SCHANZER: That's correct. There's a large percentage of the people who are carrying out these attacks, they're coming from other Arab countries. We've found on the passports of the different people that have been caught that they're coming from Tunisia. They're coming from the Palestinian territories but more specifically, we have to ask ourselves where they're coming from. And the answer to that question is Syria and Iran. These two countries have -- they're interested only in seeing the United States fail in Iraq. And I believe they're doing everything in their power to make sure that we fail. And that means by providing the logistics, by providing the weapons, by providing the intelligence on the American troops and helping people carry out these attacks.
HAFFENREFFER: Is there a way to close the border, Peter?
BROOKES: Well, it's very difficult. Remember, this country is the size of California. And that's why helicopters almost have to be used unless you slow down your operation significantly because moving by truck or by Humvee is a very difficult. But it is challenging. You can use sensors, you can use intelligence, but I think it's almost impossible to close those borders unless you put a troop, you know, every 15 or 20 feet. It's a very large country, and it would be very charging to what we're trying to do right now and fight this insurgency.
SCHANZER: I would agree with Peter, but I think the answer to this will actually lie in our policy. So far I don't think the administration has been firm enough with Iran or Syria. We know, we have evidence that points to the fact that they are allowing these attacks to happen yet somehow have not really come out publicly and said this has to stop or, you know, in other words, give an ultimatum. We have not done that yet.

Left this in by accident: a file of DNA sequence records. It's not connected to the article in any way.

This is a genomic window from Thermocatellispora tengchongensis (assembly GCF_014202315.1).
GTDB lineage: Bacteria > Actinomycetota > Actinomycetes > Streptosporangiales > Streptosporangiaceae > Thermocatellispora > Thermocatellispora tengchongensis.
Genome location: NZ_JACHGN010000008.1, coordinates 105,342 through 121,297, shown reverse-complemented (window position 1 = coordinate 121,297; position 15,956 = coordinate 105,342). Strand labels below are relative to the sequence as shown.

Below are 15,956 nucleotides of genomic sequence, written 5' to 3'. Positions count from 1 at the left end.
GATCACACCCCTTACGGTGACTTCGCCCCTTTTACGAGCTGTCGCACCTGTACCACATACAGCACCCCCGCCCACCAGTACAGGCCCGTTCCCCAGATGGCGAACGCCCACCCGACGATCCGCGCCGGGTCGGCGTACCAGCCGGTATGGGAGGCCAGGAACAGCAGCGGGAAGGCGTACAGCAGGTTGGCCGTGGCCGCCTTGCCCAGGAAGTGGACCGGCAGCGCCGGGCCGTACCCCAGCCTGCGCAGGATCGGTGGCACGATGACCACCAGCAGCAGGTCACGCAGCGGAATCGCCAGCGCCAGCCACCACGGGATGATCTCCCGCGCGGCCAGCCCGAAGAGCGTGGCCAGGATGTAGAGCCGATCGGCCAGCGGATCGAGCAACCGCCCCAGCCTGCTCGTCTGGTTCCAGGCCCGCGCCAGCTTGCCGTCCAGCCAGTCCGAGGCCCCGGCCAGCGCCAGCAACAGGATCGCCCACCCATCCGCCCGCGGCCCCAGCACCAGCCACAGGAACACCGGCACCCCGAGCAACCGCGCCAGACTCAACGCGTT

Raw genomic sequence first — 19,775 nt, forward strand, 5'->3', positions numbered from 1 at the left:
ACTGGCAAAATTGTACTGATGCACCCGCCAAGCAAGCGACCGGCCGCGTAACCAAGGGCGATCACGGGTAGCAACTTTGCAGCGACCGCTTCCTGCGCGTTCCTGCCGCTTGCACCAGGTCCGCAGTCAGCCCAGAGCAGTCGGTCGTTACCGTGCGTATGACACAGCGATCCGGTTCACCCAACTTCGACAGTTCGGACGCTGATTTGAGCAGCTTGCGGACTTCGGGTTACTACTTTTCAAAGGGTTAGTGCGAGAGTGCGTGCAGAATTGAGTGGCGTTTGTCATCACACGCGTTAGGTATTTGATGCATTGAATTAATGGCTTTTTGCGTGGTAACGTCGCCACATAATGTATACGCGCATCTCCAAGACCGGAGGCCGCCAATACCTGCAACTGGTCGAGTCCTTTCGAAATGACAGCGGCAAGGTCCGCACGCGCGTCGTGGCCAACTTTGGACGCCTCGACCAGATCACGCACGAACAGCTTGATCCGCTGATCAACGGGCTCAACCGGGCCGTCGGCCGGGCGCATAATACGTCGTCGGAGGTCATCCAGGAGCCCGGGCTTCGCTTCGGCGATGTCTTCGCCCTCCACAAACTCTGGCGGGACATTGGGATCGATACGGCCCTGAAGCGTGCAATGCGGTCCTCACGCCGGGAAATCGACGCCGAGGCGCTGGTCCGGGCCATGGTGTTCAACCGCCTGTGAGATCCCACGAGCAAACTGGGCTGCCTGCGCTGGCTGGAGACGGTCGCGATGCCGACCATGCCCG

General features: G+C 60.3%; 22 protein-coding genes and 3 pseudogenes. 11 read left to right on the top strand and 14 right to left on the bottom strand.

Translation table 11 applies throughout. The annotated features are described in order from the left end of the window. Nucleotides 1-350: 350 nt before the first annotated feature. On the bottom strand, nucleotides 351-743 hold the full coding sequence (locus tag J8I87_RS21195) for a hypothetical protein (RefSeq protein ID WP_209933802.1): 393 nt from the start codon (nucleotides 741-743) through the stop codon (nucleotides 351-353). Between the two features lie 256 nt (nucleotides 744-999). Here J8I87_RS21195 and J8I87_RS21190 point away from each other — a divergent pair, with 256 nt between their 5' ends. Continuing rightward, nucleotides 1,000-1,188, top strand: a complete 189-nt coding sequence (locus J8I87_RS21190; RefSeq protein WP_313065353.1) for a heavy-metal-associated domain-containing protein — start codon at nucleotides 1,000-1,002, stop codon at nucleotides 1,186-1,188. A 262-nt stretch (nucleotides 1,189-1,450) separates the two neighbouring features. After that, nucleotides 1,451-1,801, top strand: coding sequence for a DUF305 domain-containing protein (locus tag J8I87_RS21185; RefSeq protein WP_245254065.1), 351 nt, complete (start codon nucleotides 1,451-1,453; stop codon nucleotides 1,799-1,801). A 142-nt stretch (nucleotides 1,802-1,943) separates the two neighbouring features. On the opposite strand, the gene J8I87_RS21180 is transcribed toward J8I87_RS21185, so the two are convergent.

HAFFENREFFER: Do you think the administration feels as though it can't do that right now because the American public doesn't feel it's willing to put up with another attack?
SCHANZER?: Well, that's exactly the quandary that the administration finds itself in at this point. We're already spread very thin looking at Afghanistan, looking at Iraq, and a lot of our other operations around the world. It's going to be extremely difficult to start to make demands on Iran or on Syria or on Saudi Arabia because I think at this point they realize that the U.S. is spread thin, that we can't really act on our actions. So I think that they're exploiting this right now. And I wouldn't be surprised to see some of these countries and other actors in the region try to exploit this opportunity as well.
HAFFENREFFER: Peter, as you observe the comments by some about these bulletproof vests and the armor on the Humvees that is not there, is there a way to -- I mean, should this be, should everybody have a flak jacket in Iraq at this point? It sounds like a pretty simple solution, right?
BROOKES: Well, it is. It's very helpful. But of course a flak jacket will stop some arms fire, some small arms fire, but it would not have helped those poor soldiers in that helicopter yesterday or somebody who may be struck by a bomb or a landmine. But it is important that these people have it. There are probably a lot of people over there in support positions that are not in military combat, but I think there's really no reason that everybody in Iraq should not have a flak jacket. We should do everything we can to provide our troops with the best equipment available.
HAFFENREFFER: Jonathan, we hear so much about the Humvee not being armor- clad, either. Is that so it can go at fast speeds into and out of sort of hot spots, or should these vehicles be clad in something that is bulletproof?
SCHANZER: I'm not a military expert. I can't really speak to that. although I do think that, you know, I think that we should be providing some of this hardware and other technology. I think we should be handing this off to Iraqis very shortly. I think that's a point we're not really looking at right now. The Bush administration has been talking more recently about, you know, bringing back some of the units from the Iraqi army. I'm not sure if that's such a good idea, but I think training more and more people to use some of the same technology that we're using, getting Iraqis to ensure Iraqi security is going to be pivotal in the months to come.HAFFENREFFER: All right. We'll have to leave it there. Jonathan Schanzer, thank you so much for being with us today and to Peter Brookes as well.